The proposed project facilities include a liquefaction plant and terminal in the Nikiski area on the Kenai Peninsula; an 800-mile, 42-inch pipeline up to eight compression stations and at least five take-off points for in-state gas delivery and a large gas treatment plant on the North Slope.
Butt said the consortium has purchased property at the Nikiski site for the LNG plant. “We’ve purchased quite a bit of what we need but we would like to have more,” he said in a July 17 interview.
“We’ve said we would like to have 400 to 500 acres for the plant, but we would really like more because we will need ‘laydown’ (storage) space for materials and equipment and also an area for fabrication,” he said.
About 3,500 to 5,000 construction workers might be needed depending on how the plant is designed, Butt said, and “several hundred” for operations once the LNG plant is built and operating. The operations workforce will depend on how decisions are made to configure the plant, he said.
The North Slope gas treatment plant would be another mega-plant built as a part of the pipeline and LNG project. The treatment plant might require as many as four summer “sealifts” to move modules and other equipment by sea to the slope, Butt said. Some of the modules will be very large, up to 8,000 tons. Modules shipped to the slope in prior sealifts have usually ranged in the 3,000 tons to 5,000 tons in weight.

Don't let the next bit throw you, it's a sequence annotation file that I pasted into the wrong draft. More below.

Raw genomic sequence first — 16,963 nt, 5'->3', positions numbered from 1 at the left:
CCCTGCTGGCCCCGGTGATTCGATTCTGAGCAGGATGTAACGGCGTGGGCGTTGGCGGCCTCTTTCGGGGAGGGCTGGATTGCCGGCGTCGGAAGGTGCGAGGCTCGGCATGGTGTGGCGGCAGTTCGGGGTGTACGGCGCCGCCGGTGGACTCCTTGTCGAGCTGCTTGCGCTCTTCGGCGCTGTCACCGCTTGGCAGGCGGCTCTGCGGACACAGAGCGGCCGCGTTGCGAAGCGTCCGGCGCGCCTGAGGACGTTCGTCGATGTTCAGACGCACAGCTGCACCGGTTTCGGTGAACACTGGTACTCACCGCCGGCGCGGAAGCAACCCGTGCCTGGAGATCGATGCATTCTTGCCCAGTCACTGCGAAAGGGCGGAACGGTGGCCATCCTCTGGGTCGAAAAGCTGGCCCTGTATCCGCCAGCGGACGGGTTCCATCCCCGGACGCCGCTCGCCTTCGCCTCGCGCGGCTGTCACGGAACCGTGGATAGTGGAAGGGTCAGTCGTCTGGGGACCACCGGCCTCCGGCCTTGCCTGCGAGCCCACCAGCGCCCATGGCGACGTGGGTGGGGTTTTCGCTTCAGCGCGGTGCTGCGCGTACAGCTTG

Although the large modules would be built outside Alaska and shipped by barge to the slope, a great number of smaller module units also will be needed and many of those would be built at Alaska fabrication sites, he said.
Meanwhile, this summer about 250 people are employed in field work to gather data along the planned pipeline right-of-way with most of the effort focused on the southern half of the proposed line from Livengood near Fairbanks to Cook Inlet, Butt said. The work includes archeological and cultural surveys.
“People are literally walking the right-of-way,” Butt said. Eighty percent of the hired for the summer field program are Alaskan, he said.
The major pipeline river crossings at the Yukon and Susitna rivers are still technical challenges. However, depending on which of three planned southern routes is chosen the Susitna crossing might be avoided so that the pipeline remains on the river’s east side. That would require a Cook Inlet crossing further north, however.
The inlet crossing itself does not pose a major construction problem because there are already many pipelines in the inlet and a great deal of knowledge within the industry. However, endangered beluga whales in the inlet are a concern and construction would have to be timed do as to have a least impact, he said.
The state of Alaska is participating in the project through the state-owned Alaska Gasline Development Corp. The project agreement is structured so that the three major gas producers, BP, ExxonMobil, ConocoPhillips as well as TransCanada, a pipeline company, would own the large North Slope gas treatment plant and the gas pipeline. However, the state has an option to purchase 40 percent of TransCanada’s share, although that option must be exercised in 2016.
The state will meanwhile own 25 percent of the LNG plant at Nikiski through the AGDC, with the three producers owning the other 75 percent. TransCanada will have no share of the LNG plant.